Employer: Alberta Museums Association
Job Title: Communications Lead
What are the regular tasks for your job?
My job primarily includes writing and editing — for publications, program materials, the websites, and all other communication pieces. I also manage the print and design firm contracts; the overall messaging, branding, and promotion of the Association and its services; the online strategy for the Association, including websites and social media; as well as the research for various projects and internal communication requirements. I work mostly in the office, but as the AMA is a provincial association, I am also out in the community doing research, site visits, and providing workshops.
What is the best part of your job?
The best part of my job is that it supports me as an individual and my professional development. I have learned more since I have been with the Association than I could have at any other job. It is diverse, it is challenging, and every day I get to do or learn something new. I get to meet heritage professionals from across the country and be inspired on a daily basis by the amazing people and projects that make a difference in the cultural fabric of Canada.
What’s the most challenging part of your job?
What makes my job challenging is the same struggle that faces most people working in the non-profit sector: more work than one person can do! There are many aspects of my job that were not part of the original job description, but as I had an aptitude for things and had an interest in others, the role evolved to suit the talents and interests I had as an individual. As a matrix organization, the AMA is structured so that roles and responsibilities can be flexible and be adapted to those with the unique skill sets to do the best job. But there is still the difficulty of balancing workloads so that people are not given more than they can handle.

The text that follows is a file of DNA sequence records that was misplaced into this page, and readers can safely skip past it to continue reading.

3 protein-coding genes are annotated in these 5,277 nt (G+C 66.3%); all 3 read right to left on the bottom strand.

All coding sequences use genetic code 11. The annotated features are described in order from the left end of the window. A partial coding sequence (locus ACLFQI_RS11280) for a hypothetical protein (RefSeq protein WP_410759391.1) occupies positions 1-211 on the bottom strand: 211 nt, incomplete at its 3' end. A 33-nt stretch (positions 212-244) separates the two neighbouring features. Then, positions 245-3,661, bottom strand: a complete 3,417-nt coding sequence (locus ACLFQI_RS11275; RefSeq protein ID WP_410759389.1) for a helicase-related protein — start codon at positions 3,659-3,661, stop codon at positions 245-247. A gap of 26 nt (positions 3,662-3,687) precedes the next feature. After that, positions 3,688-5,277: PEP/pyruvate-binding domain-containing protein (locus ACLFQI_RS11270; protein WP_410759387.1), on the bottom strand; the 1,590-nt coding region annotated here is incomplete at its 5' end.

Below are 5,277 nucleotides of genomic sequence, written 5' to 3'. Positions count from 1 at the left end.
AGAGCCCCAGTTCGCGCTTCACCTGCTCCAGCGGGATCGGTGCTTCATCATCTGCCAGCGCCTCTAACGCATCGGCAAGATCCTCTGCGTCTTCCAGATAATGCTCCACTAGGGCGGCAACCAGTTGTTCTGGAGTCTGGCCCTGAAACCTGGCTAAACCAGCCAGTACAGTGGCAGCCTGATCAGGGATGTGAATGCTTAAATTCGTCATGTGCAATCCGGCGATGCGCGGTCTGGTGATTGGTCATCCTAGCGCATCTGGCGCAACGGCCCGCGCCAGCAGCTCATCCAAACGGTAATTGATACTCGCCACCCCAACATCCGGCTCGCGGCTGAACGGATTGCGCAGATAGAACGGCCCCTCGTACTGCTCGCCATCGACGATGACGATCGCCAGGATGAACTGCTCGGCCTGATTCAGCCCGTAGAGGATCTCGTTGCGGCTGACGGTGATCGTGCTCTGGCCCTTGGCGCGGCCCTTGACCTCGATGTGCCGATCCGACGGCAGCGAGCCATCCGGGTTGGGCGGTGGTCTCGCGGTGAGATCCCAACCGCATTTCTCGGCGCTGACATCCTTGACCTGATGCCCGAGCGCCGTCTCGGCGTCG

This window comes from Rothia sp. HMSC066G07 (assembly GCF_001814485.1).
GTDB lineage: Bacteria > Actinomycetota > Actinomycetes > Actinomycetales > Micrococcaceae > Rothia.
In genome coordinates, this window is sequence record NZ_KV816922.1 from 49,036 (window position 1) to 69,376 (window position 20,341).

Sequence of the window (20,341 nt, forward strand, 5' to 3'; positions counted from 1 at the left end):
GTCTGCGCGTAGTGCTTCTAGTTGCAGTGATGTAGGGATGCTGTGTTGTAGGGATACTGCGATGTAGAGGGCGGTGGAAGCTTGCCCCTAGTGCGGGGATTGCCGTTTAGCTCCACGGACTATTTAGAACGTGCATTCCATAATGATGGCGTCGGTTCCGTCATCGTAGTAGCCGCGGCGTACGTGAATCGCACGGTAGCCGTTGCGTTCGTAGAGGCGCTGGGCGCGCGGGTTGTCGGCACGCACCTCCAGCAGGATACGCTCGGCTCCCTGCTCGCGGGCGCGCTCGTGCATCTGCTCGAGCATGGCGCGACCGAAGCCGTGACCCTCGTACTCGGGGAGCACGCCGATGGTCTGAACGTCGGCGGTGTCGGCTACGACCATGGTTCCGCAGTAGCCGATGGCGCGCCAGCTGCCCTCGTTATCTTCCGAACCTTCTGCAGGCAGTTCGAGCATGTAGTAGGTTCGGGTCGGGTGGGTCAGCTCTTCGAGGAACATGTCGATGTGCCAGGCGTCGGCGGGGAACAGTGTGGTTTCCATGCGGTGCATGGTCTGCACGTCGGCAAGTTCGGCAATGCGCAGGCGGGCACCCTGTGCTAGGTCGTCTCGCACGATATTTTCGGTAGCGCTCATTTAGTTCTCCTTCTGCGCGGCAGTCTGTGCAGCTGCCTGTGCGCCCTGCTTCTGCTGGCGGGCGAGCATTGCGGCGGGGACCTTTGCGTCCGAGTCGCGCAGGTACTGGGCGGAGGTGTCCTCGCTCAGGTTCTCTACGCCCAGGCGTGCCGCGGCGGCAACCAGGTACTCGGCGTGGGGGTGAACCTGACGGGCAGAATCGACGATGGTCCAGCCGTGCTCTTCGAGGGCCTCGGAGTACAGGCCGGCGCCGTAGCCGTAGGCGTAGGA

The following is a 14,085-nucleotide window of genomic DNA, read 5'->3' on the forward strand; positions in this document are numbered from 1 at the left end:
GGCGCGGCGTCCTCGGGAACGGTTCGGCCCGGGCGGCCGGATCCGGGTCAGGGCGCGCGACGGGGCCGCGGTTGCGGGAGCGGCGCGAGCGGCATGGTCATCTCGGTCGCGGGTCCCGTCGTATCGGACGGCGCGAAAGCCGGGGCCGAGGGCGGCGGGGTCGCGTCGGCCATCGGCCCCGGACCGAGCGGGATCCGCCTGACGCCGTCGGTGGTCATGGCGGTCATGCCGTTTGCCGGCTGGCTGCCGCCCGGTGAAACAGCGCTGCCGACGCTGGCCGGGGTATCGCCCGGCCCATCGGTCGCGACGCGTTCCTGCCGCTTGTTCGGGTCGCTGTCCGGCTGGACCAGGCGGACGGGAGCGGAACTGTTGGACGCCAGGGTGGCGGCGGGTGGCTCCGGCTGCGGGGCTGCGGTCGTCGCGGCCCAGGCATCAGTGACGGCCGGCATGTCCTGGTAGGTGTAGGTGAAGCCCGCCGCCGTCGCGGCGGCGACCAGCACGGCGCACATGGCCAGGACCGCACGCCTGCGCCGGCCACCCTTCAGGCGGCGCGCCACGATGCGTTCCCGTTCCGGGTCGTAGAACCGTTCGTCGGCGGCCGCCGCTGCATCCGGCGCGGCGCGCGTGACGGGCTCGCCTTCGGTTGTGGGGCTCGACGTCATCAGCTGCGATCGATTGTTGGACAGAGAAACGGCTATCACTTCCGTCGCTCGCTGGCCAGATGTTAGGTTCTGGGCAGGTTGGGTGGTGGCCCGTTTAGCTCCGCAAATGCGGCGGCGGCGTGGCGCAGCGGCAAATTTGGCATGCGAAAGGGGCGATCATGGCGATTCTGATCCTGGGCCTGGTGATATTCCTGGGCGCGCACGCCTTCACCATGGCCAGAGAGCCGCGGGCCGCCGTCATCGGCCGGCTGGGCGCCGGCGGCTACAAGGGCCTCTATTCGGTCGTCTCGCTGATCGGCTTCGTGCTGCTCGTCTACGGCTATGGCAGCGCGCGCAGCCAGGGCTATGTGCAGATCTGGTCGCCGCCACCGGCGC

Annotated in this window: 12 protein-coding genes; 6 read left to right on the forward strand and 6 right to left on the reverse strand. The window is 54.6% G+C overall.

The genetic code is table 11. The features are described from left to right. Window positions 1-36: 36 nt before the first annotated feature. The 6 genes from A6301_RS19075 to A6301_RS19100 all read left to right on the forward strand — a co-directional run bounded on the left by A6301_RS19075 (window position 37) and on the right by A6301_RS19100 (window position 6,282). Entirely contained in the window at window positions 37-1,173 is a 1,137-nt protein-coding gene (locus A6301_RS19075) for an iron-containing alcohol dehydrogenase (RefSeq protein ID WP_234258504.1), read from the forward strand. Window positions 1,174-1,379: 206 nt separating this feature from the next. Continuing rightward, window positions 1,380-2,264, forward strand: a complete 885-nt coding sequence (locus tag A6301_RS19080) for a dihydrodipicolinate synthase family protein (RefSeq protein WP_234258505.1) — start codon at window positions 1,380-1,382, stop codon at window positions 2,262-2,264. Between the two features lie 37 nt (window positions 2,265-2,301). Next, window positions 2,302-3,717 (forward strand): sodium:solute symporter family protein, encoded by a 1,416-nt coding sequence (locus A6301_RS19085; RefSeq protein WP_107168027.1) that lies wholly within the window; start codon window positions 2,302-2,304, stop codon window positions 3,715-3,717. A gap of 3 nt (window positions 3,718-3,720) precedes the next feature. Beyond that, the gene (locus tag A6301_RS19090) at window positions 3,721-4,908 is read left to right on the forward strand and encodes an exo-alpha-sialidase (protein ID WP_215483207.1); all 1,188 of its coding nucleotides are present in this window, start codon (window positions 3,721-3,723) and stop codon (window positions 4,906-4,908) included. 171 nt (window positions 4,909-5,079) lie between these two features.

How did you get interested in history?
Strangely enough, I would have to say that it was historic fiction novels. I think my motivation for undertaking an English degree was to read books, and maybe be a writer, but then I realized that it was the historic narratives that captivated me. So I started taking a lot of history classes. Soon enough I realized that topics about culture and heritage were what I was passionate about, but writing and editing was what I was good at. Luckily, I found a job that satisfied both.
What advice would you give to student’s who are interested in a similar job?
Follow your interests. In undergrad, I kept taking courses that I found interesting. I ended up doing a double major in English and Ancient & Medieval History because I could not decide which I loved more. Then I volunteered at an archive because the combined interests gave me the skills to work in heritage. The volunteer position turned into contract positions, and eventually, led me to where I am today. Don’t underestimate volunteering. It will get you in the door and provide you with invaluable contacts and references. Also, writing skills. People with writing skills are highly valued in the heritage sector as it impacts so many aspects such as exhibit panels, website content, marketing, research, and promotional materials.